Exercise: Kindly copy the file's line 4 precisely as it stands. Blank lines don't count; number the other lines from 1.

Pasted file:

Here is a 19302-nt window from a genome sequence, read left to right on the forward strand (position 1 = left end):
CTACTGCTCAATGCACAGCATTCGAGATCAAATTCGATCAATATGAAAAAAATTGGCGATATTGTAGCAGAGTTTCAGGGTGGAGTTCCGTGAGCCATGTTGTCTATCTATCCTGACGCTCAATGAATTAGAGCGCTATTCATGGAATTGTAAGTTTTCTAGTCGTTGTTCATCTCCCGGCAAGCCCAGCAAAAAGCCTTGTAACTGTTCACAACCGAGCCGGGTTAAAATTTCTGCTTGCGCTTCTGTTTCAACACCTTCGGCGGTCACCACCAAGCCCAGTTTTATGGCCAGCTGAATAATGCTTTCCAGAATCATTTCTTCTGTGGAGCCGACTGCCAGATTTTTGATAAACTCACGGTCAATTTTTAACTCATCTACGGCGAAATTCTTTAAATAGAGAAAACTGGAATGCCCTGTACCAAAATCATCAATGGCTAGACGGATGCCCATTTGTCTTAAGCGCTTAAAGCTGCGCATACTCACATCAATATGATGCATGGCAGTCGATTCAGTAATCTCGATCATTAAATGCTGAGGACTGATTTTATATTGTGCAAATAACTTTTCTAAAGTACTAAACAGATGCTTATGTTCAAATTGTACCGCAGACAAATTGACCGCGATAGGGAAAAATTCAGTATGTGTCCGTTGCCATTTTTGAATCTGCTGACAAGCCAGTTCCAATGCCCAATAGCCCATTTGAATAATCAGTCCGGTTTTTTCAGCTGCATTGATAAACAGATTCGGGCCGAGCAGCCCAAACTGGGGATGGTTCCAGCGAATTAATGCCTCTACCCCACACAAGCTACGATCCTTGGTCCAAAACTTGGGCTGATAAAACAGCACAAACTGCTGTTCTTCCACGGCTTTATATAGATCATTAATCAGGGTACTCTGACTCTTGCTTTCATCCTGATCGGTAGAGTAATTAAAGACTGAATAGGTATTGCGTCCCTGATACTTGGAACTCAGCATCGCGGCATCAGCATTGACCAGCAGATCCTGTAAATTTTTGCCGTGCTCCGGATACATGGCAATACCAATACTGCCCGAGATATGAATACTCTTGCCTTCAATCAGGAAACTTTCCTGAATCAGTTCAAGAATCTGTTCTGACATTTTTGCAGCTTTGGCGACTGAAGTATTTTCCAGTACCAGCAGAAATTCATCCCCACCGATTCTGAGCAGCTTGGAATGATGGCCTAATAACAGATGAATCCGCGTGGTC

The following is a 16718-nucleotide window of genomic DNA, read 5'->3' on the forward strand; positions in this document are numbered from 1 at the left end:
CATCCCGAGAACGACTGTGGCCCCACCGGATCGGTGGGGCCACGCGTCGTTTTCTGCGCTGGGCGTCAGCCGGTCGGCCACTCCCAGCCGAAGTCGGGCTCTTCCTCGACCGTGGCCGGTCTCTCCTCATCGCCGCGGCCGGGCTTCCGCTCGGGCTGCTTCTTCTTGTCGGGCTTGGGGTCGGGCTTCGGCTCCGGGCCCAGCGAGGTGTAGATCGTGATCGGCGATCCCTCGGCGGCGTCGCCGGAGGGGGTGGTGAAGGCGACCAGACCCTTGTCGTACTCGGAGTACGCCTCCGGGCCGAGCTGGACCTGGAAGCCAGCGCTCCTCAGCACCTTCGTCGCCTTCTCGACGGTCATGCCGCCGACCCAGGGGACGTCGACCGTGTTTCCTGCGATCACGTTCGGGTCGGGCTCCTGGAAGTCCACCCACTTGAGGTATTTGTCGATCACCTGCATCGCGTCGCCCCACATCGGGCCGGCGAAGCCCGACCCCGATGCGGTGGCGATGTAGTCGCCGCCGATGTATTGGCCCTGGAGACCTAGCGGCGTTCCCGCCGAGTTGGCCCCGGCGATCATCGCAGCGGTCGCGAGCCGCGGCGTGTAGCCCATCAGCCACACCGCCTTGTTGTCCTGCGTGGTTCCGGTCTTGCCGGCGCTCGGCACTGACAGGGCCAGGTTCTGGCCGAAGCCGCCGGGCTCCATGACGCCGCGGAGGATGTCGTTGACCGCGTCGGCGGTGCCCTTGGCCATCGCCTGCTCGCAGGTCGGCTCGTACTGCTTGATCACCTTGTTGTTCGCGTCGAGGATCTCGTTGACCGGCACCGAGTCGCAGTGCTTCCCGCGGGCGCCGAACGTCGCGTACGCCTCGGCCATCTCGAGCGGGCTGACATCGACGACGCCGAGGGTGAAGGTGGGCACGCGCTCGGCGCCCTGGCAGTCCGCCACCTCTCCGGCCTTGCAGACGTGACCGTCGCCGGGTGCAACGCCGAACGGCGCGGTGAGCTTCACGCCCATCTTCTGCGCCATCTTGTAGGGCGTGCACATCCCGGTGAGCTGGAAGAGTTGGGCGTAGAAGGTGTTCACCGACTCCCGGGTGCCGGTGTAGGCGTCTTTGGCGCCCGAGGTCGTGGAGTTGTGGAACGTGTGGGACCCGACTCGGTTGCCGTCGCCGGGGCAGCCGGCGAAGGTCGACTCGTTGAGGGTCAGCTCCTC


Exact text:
CATCCCGAGAACGACTGTGGCCCCACCGGATCGGTGGGGCCACGCGTCGTTTTCTGCGCTGGGCGTCAGCCGGTCGGCCACTCCCAGCCGAAGTCGGGCTCTTCCTCGACCGTGGCCGGTCTCTCCTCATCGCCGCGGCCGGGCTTCCGCTCGGGCTGCTTCTTCTTGTCGGGCTTGGGGTCGGGCTTCGGCTCCGGGCCCAGCGAGGTGTAGATCGTGATCGGCGATCCCTCGGCGGCGTCGCCGGAGGGGGTGGTGAAGGCGACCAGACCCTTGTCGTACTCGGAGTACGCCTCCGGGCCGAGCTGGACCTGGAAGCCAGCGCTCCTCAGCACCTTCGTCGCCTTCTCGACGGTCATGCCGCCGACCCAGGGGACGTCGACCGTGTTTCCTGCGATCACGTTCGGGTCGGGCTCCTGGAAGTCCACCCACTTGAGGTATTTGTCGATCACCTGCATCGCGTCGCCCCACATCGGGCCGGCGAAGCCCGACCCCGATGCGGTGGCGATGTAGTCGCCGCCGATGTATTGGCCCTGGAGACCTAGCGGCGTTCCCGCCGAGTTGGCCCCGGCGATCATCGCAGCGGTCGCGAGCCGCGGCGTGTAGCCCATCAGCCACACCGCCTTGTTGTCCTGCGTGGTTCCGGTCTTGCCGGCGCTCGGCACTGACAGGGCCAGGTTCTGGCCGAAGCCGCCGGGCTCCATGACGCCGCGGAGGATGTCGTTGACCGCGTCGGCGGTGCCCTTGGCCATCGCCTGCTCGCAGGTCGGCTCGTACTGCTTGATCACCTTGTTGTTCGCGTCGAGGATCTCGTTGACCGGCACCGAGTCGCAGTGCTTCCCGCGGGCGCCGAACGTCGCGTACGCCTCGGCCATCTCGAGCGGGCTGACATCGACGACGCCGAGGGTGAAGGTGGGCACGCGCTCGGCGCCCTGGCAGTCCGCCACCTCTCCGGCCTTGCAGACGTGACCGTCGCCGGGTGCAACGCCGAACGGCGCGGTGAGCTTCACGCCCATCTTCTGCGCCATCTTGTAGGGCGTGCACATCCCGGTGAGCTGGAAGAGTTGGGCGTAGAAGGTGTTCACCGACTCCCGGGTGCCGGTGTAGGCGTCTTTGGCGCCCGAGGTCGTGGAGTTGTGGAACGTGTGGGACCCGACTCGGTTGCCGTCGCCGGGGCAGCCGGCGAAGGTCGACTCGTTGAGGGTCAGCTCCTC